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Donald C. Fry: Need for different tack on taxes

Business leaders were asked by the Greater Baltimore Committee at its recent Chesapeake Conference of CEOs to identify key strategic priorities to make Maryland more competitive for economic growth and job creation.

Their consensus top priority? By a sizable majority, they suggested that Maryland needs to restructure its taxes to fit today’s economic trends and to improve spending efficiency.

Specifically, create an independent, private-sector commission to study Maryland’s tax structure and spending. Then, identify ways to adjust the tax structure and spending processes to benefit the state’s competitiveness, business leaders recommended.

The GBC is in the process of putting together such a commission of experts to take a look at these issues. A report of these and other recommendations for economic competitiveness can be found at

It’s understandable if the idea of a tax study spawns skepticism. In Annapolis, many lawmakers get defensive whenever the issues of taxes and business climate come up in a policy discussion. These are uncomfortable topics under the State House dome.

Beyond Annapolis, the notion of restructuring Maryland’s taxes probably prompts nervousness among others who, no doubt, view such exercises as a ploy to raise taxes.

But the GBC’s proposal is intended to neither increase nor decrease overall tax revenue. The key concept that will drive the work of the GBC’s private-sector tax study consists of two words: “revenue-neutral.”

In other words, match today’s tax system to today’s economy and today’s business growth trends.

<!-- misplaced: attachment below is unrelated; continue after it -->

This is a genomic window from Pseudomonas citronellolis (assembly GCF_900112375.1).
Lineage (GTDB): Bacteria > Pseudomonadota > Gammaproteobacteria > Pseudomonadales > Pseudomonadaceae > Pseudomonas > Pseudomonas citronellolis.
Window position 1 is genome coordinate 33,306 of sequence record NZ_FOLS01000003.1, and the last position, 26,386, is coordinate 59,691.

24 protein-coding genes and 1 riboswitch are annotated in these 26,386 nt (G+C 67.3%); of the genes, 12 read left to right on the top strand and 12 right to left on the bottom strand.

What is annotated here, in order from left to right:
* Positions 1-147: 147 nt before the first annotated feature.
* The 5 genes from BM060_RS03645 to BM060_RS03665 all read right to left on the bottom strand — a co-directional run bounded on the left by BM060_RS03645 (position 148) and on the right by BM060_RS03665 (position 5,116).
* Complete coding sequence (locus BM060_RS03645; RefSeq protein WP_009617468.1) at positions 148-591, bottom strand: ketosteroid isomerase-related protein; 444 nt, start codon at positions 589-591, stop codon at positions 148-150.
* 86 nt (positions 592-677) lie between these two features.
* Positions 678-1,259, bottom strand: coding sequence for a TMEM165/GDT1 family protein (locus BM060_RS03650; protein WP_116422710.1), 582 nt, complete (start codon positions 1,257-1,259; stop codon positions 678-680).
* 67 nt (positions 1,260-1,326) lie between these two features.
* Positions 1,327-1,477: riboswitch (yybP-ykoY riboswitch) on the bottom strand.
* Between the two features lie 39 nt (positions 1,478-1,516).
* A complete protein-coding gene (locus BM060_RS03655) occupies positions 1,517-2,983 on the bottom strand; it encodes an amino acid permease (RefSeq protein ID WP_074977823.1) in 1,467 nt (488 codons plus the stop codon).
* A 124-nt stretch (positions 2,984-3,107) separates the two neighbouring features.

For example, the two largest sources of Maryland tax revenue — the state income tax and the sales tax — were created in 1937 and 1947, respectively. But except for an income tax rate reduction in 1997 that was later repealed, the only adjustments to those taxes have generally been to increase tax rates or make adjustments to income categories to raise additional revenue.

The most beneficial outcome for changing Maryland’s tax structure would be to achieve a framework where economic growth translates more efficiently to state revenue growth without the need to continually increase tax rates in a manner that directly inhibits economic growth.

For instance, a key potential outcome within such a framework could be to reduce the state’s personal income tax rates as applied to small business entities including sole proprietorships, Sub-chapter S corporations, LLCs and other business entities whose earnings are “passed through” on the income tax returns of individuals owning the businesses.

Business executives and economic development experts in Maryland say that current state tax rates on “pass through” earnings have increased to the point that they are significant impediments to business development.

Of course, adjusting the tax structure to achieve such goals is not an easy task. And it can get controversial, depending on what adjustments are proposed.